My Phenology location is one defined by lush shrubs, moist, green grass, towering pines, sunset colored leaves, and marsh reeds. “The Spot” exudes an aura like none other. When you arrive at The Spot, your vibes are immediately chilled. Worries and stresses of college seemingly fade away for awhile and are replaced with cheeriness and love. However, when one is at The Spot, it is impossible not to admire the sheer amount of lush plant growth surrounding you. Considering The Spot is only a 3 minute walk from my dorm room, the escape it provides is second to none. Returning to The Spot at sunset reveals a beautiful sunset among the plants that is hard to find elsewhere. The best days are those that end at The Spot with all the boys watching the sun turn the sky into artwork. However, in order to enjoy these sights, one must know how to navigate to this mysterious area. Beginning in front of WDW on Redstone Campus, walk right as if you were going towards Simpson dining hall, but go straight. Go straight until you reach a T-intersection, then cross it and proceed onto the grass path next to the parking lot. Continue straight and follow the curve as it wraps upwards towards Redstone Lofts. As you approach the top of the bend, stop, turn around, and admire the view. Congratulations, you are at The Spot. If you notice a sudden feeling of wholeness, you know that you are in the right spot.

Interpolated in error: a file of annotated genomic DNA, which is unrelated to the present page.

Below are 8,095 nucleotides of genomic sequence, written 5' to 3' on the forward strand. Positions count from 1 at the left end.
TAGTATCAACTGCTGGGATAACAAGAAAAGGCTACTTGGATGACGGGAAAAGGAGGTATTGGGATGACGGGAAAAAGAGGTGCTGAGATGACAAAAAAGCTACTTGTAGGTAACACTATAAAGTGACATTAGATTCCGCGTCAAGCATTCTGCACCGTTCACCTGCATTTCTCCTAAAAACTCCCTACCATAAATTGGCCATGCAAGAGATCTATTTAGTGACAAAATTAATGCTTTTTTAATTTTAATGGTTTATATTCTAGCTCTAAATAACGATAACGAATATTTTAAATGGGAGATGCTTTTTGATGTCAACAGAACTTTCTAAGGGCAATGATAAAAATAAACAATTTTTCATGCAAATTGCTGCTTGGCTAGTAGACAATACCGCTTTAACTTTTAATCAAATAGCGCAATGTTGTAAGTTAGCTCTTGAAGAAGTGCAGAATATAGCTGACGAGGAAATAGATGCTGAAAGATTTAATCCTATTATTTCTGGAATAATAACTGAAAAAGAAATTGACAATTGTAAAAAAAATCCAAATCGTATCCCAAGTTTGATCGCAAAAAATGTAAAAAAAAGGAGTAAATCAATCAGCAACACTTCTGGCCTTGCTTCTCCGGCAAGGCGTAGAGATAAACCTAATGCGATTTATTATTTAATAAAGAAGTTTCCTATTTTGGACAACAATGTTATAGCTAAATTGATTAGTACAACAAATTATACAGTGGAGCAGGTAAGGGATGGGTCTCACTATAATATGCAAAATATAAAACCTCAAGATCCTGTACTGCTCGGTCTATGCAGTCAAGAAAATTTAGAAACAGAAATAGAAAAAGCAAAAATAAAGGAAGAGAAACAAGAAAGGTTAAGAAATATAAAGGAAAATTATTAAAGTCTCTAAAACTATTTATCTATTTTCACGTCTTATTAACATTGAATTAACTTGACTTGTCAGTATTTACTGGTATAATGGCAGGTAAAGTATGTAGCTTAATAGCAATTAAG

It is important to remember, that when at The Spot, it is your duty to keep it clean and natural. If you bring anything, no matter of what nature it may be, at least do not litter the area. It is multi-use and we all must remember that at all times. The rule “Leave No Trace” is one that is simple enough and respectable enough for us all to observe. Locations like The Spot are increasingly rare as is because many have been destroyed through the same method.

After going over my observations thus far, I foresee a good future for The Spot. In all my visits to the area, minimal if any trash was spotted. The character, above all, is the reason I encourage everyone to check this great area out.

The Spot at the beginning of the observations. September 2019.
The Spot, a little to the left compared to the first photo. Taken October 25th, 2019.

As seasons changed and developed, I noticed several biological changes at The Spot. On the deciduous trees, most leaves had fallen off. The trees with the red fruits lost all of their fern shaped leaves, but kept the fruiting body on top. Tall grasses began to take a more yellow color, rather than a rich green. Due to the lack of leaves, visibility of the surrounding area when at The Spot has increased. Furthermore, I noticed that the soil is consistently damper in late October compared to The Spot’s soil during late summer. Wildlife does not seem to have changed. Perhaps there are less squirrels and chipmunks than there were at the beginning.